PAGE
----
Metascore
68

Generally favorable reviews - based on 19 Critics

Critic score distribution:
  1. Positive: 15 out of 19
  2. Negative: 1 out of 19
  1. Reviewed by: Joe Neumaier
    Feb 28, 2013
    100
    As important and eye-opening a documentary as you’ll see this year, A Place at the Table makes it impossible to think of hunger as merely another symptom of a shredded social safety net.
  2. Reviewed by: Gary Goldstein
    Feb 28, 2013
    90
    The filmmakers vividly illustrate the power and depth of the long-spiraling problem of "food insecurity" by immersing us in the hardscrabble lives of a cross section of our nation's poor.
  3. Reviewed by: Michael O'Sullivan
    Feb 28, 2013
    88
    The problem, as “Table” shows, isn’t that the next meal never comes. It’s that when it arrives, too often it is filled with empty calories.
  4. Reviewed by: Stephanie Zacharek
    Mar 1, 2013
    83
    A Place at the Table is a fairly no-frills effort, but the ideas behind it are sound.
  5. Reviewed by: Peter Rainer
    Mar 1, 2013
    83
    One thing is clear from A Place at the Table: You cannot answer the question “Why are people hungry?,” without also asking “Why are people poor?”
  6. 75
    Says the actor Jeff Bridges, a long-time and articulate soldier in the campaign against hunger: “It’s a problem that our government is ashamed of acknowledging. We’re in denial.”
  7. Reviewed by: Walter Addiego
    Mar 1, 2013
    75
    The film bolsters its case with plenty of facts, charts and expert testimony - evidence typical of this sort of advocacy documentary. But what makes the movie compelling is its focus on a handful of victims, who make the statistics painfully real.
  8. Reviewed by: Bill Stamets
    Feb 27, 2013
    75
    A good documentary that is good for you. The bad news is that broccoli and bananas are neither available nor affordable for many Americans. That's the message of Kristi Jacobson and Lori Silverbush's A Place at the Table, a necessary report on the national issue of hunger.
  9. 75
    It’s a beautifully shot and reasonably balanced film, but one that struggles to find a hopeful note to end on.
  10. Reviewed by: Tomas Hachard
    Feb 23, 2013
    75
    More difficult to convey are the web of moral and political issues that surround the hunger crisis, and A Place at the Table proves its worth most by how it treats this wider set of problems.
  11. Reviewed by: Mary Pols
    Mar 4, 2013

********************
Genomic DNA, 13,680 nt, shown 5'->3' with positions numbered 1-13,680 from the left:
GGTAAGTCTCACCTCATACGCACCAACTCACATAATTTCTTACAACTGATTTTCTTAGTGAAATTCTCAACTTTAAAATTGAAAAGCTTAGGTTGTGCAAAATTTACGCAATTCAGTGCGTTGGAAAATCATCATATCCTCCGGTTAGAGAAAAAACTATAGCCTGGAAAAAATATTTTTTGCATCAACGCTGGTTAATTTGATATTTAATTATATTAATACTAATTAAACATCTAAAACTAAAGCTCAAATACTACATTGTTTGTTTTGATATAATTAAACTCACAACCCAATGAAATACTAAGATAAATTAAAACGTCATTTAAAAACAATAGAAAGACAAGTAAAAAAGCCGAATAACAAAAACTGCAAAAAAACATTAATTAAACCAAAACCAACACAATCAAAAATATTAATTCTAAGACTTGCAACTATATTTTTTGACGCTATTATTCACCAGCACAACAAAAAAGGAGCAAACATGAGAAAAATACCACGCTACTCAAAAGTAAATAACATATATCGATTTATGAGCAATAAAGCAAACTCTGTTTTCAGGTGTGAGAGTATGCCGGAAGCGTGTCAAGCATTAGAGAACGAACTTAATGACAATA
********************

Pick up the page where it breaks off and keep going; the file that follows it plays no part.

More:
70
    The movie is called A Place at the Table and it specifically addresses our country’s hunger crisis. But it also speaks to larger hungers. Hungers for independence, a dignified life, a better chance for ones children — in short, the American dream. See it and weep.
  12. Reviewed by: Joe Morgenstern
    Feb 28, 2013
    70
    In addition to the dismaying facts and figures is a fuller sense of what hunger can look like, and feel like, among the millions of Americans classified as "food-insecure" — those who may not know, for themselves or their children, where the next meal will come from.
  13. Reviewed by: Chris Packham
    Feb 26, 2013
    70
    A Place at the Table attempts to document its subject with the progressive angle and emotional effect of such docs as "An Inconvenient Truth" and "Waiting for Superman."
  14. Reviewed by: John Anderson
    Feb 22, 2013
    70
    A useful, engaging and enraging movie that will enlist supporters for its cause.
  15. Reviewed by: Marjorie Baumgarten
    Mar 6, 2013
    67
    Few are willing to publicly confess their hunger or undernourishment or place it on display. And the problem is kept hidden as long as charitable food banks and soup kitchens continue to disguise the depth of the hunger. A Place at the Table confronts the issue head-on and offers some solutions.
  16. Reviewed by: Jeannette Catsoulis
    Feb 28, 2013
    50
    Though the directors, Kristi Jacobson and Lori Silverbush, smartly choose examples from among the working poor — reframing obesity as chronic malnourishment in areas where it’s easier to find a burger than a banana — they’re reluctant to get down in the political dirt.
  17. Reviewed by: Scott Tobias
    Feb 27, 2013
    50
    It makes a persuasive argument — which it makes easier by not allowing any counterargument — but it’s unpersuasive as a piece of filmmaking. In laying out its case, it’s manipulative and dull by turns.
  18. Reviewed by: Keith Phipps
    Feb 26, 2013
    40
    As an info dump, Table is admirably efficient, addressing everything from obesity to the limits of charity. As a film, it’s less compelling, with only one subject — Philadelphia single mom Barbie Izquierdo — getting enough screen time to put a human face on the crisis.
  19. Reviewed by: Mark Feeney
    Feb 28, 2013
    38
    As morally engaged as the movie is, it’s also argumentatively slack. Precisely because it’s so easy to agree that hunger is bad, it’s hard to agree what to do.

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